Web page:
I planned my trip to Hong Kong on whim because of a steal of a deal on budget airline, Scoot, when they were running their “GARANG50” promotion in conjunction with Singapore’s National Day and Golden Jubilee celebrations. I snagged awesome round trip tickets at only $209 with taxes and 20kg baggage included. I was patting myself on the back for my quick fingers and speedy window refresh skills.
Since it was my first visit to Hong Kong, I took some time to familiarise myself with Hong Kong: Kowloon, Hong Kong Island and New Territories on Google Maps. I even used my favourite travel organiser app, TripCase (available on both App Store and Google Play) along with the My HK Guide to pull together my itinerary.
Here are the highlights from all that planning, a list of ten ways that I experienced and enjoyed Hong Kong that I think you’ll enjoy too.
1. HAVE A BREKKIE QUICKIE HONG KONG STYLE
Similar to how in Singapore we have our Kopi O (Coffee Black) or Kopi C (Coffee with Condensed Milk) with Kaya Thick Toasts, Hong Kong has its own breakfast quickies: typically a Macaroni Soup with Ham Slices, fluffy Scrambled Eggs on Toast, Instant Noodles with canned pork or beef and French Toast accompanied with a cup of piping hot milk tea.
Order efficiently, eat fast and leave in a jiffy – that’s how the locals do breakfast. I recommend monkey see, monkey do if you’re unable to read Mandarin characters, speak Cantonese or make sense of how to order. Just point at something you find looks delicious in the restaurant and nod fervently.
Then again, you’ve never been to Hong Kong if you’ve not been told off by a frustrated and time-conscious server for either taking too much time to order or for making them repeat themselves more than twice.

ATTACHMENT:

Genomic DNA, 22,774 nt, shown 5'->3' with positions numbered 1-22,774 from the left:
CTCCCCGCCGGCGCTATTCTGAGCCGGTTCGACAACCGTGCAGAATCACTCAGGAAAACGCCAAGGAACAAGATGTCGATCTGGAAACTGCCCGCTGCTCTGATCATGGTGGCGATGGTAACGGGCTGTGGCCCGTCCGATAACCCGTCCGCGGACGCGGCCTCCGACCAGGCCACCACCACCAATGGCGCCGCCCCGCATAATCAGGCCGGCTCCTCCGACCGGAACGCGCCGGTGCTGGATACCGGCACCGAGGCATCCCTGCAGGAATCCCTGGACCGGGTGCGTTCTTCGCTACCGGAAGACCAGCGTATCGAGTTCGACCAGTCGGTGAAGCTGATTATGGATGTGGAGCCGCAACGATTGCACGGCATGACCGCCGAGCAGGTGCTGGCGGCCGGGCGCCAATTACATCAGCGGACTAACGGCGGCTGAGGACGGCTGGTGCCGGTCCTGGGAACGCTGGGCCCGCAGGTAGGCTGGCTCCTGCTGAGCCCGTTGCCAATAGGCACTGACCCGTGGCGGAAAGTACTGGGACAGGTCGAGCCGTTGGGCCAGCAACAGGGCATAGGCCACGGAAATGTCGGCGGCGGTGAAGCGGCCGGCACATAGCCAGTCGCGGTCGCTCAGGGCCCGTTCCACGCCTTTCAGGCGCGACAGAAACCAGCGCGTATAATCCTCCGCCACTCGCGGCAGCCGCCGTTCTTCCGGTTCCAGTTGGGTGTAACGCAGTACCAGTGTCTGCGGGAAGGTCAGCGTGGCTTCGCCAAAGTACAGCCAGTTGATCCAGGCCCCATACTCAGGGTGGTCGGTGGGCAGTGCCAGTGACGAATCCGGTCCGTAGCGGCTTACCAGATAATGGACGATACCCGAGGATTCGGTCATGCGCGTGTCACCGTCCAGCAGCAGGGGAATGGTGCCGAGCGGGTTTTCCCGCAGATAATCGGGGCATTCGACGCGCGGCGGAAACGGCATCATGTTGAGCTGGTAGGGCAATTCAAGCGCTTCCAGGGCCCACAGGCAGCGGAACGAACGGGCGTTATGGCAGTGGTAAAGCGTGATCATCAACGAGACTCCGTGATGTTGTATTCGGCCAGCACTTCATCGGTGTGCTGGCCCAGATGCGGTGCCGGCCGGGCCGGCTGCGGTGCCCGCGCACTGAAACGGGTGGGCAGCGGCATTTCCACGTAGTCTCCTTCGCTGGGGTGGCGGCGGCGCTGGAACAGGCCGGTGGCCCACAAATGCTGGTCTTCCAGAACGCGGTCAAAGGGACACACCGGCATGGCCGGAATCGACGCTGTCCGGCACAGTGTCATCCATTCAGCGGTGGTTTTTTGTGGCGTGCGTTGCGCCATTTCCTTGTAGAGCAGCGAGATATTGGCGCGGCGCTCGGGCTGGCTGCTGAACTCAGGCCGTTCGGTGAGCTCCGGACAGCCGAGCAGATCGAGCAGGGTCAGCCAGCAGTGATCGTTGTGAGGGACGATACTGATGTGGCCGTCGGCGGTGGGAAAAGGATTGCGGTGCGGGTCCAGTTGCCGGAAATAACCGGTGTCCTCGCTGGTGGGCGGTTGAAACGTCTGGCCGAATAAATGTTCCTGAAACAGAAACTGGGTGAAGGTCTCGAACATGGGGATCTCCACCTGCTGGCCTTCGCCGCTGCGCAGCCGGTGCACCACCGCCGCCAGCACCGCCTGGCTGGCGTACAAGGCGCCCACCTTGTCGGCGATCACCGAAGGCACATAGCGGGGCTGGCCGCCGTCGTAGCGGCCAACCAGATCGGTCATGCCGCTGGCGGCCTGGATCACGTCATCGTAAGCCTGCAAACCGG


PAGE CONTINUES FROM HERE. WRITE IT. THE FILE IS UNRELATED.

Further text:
Macaroni and Ham Soup with Fresh Milk from Australian Dairy Company
Scrambled Eggs with Truffle Soil on Toast
2. EXPERIENCE THE BUSTLE OF CENTRAL
Central (中環) is where all the buzz happens. The bustling central business district of Hong Kong is where you’ll find the skyscrapers housing financial institutions towering high above the streets, luxury brands aplenty in building after building of shopping malls, and Ding Ding (trams) along with public buses all around running like clockwork.
If shopping isn’t your cup of tea (as it is not mine especially when I am travelling), Central is the perfect place to people watch. Hong Kongers are immaculately dressed and you can expect professional and stylish individuals brisk walking intensely across Central at peak hour. Get out of the way or keep with the programme and move quick or risk getting a death stare or nagged at.
For a feel of daily life in Hong Kong, take a risk and hop on one of the public buses and upper levels of a Ding Ding tram. It doesn’t cost all that much and you can conveniently tap your Octopus card for easy payment.
Tall skyscrapers in the central business district of Central
Look out for the Ding Ding (tram) and public buses
3. BRUNCH ON DIM SUM AT A TEA HOUSE
What is a trip to Hong Kong without an indulgent session filled with dim sum (点心). In Hong Kong there are a few ways you can experience dim sum.
There’s the traditional dim sum diner where you’ll hustle with the locals and tourists alike as middle aged or elderly staff push around trolleys of freshly prepared dim sum from the kitchen. It’s battle for the bamboo baskets of small bites and if you snooze, you lose.
Then there are the established tea houses which offer a more leisurely experience. Some tea houses like the one I visited, Luk Yu Tea House, have reserved dining areas for regulars on the first and second floors to recognise them for their loyalty. New customers are allocated a table on the third floor. Here you can take your time to order a selection of dim sum and the servers will bring them to your table as they are ready from the kitchen. Of course, you pay a premium for the service and atmosphere.
Enjoying a variety of dim sum at Luk Yu Tea House
Buns, tarts, lotus wrapped glutinous rice and more
4. VISIT A TAOIST-BUDDHIST TEMPLE
Believe it or not, Hong Kong has over 600 temples. A majority of the Chinese population in Hong Kong believe in Taoism, Buddhism or Confucianism. Sometimes, even a combination.